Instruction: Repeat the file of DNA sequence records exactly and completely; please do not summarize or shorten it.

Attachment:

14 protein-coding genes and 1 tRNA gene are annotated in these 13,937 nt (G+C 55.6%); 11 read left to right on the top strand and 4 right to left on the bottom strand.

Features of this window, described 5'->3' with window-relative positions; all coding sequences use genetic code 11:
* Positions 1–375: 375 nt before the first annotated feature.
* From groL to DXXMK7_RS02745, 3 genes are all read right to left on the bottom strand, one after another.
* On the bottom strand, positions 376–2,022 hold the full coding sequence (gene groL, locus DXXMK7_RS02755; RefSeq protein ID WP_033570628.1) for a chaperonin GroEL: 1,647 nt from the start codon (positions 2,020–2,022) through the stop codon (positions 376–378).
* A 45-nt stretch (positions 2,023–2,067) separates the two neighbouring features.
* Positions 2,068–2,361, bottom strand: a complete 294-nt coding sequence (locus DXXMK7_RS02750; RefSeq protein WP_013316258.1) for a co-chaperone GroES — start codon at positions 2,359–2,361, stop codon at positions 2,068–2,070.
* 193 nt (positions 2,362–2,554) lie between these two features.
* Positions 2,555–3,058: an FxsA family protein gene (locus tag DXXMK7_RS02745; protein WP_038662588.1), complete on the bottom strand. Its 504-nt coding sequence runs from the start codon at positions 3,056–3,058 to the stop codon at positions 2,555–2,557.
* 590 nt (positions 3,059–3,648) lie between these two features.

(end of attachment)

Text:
14 protein-coding genes and 1 tRNA gene are annotated in these 13,937 nt (G+C 55.6%); 11 read left to right on the top strand and 4 right to left on the bottom strand.

Features of this window, described 5'->3' with window-relative positions; all coding sequences use genetic code 11:
* Positions 1–375: 375 nt before the first annotated feature.
* From groL to DXXMK7_RS02745, 3 genes are all read right to left on the bottom strand, one after another.
* On the bottom strand, positions 376–2,022 hold the full coding sequence (gene groL, locus DXXMK7_RS02755; RefSeq protein ID WP_033570628.1) for a chaperonin GroEL: 1,647 nt from the start codon (positions 2,020–2,022) through the stop codon (positions 376–378).
* A 45-nt stretch (positions 2,023–2,067) separates the two neighbouring features.
* Positions 2,068–2,361, bottom strand: a complete 294-nt coding sequence (locus DXXMK7_RS02750; RefSeq protein WP_013316258.1) for a co-chaperone GroES — start codon at positions 2,359–2,361, stop codon at positions 2,068–2,070.
* 193 nt (positions 2,362–2,554) lie between these two features.
* Positions 2,555–3,058: an FxsA family protein gene (locus tag DXXMK7_RS02745; protein WP_038662588.1), complete on the bottom strand. Its 504-nt coding sequence runs from the start codon at positions 3,056–3,058 to the stop codon at positions 2,555–2,557.
* 590 nt (positions 3,059–3,648) lie between these two features.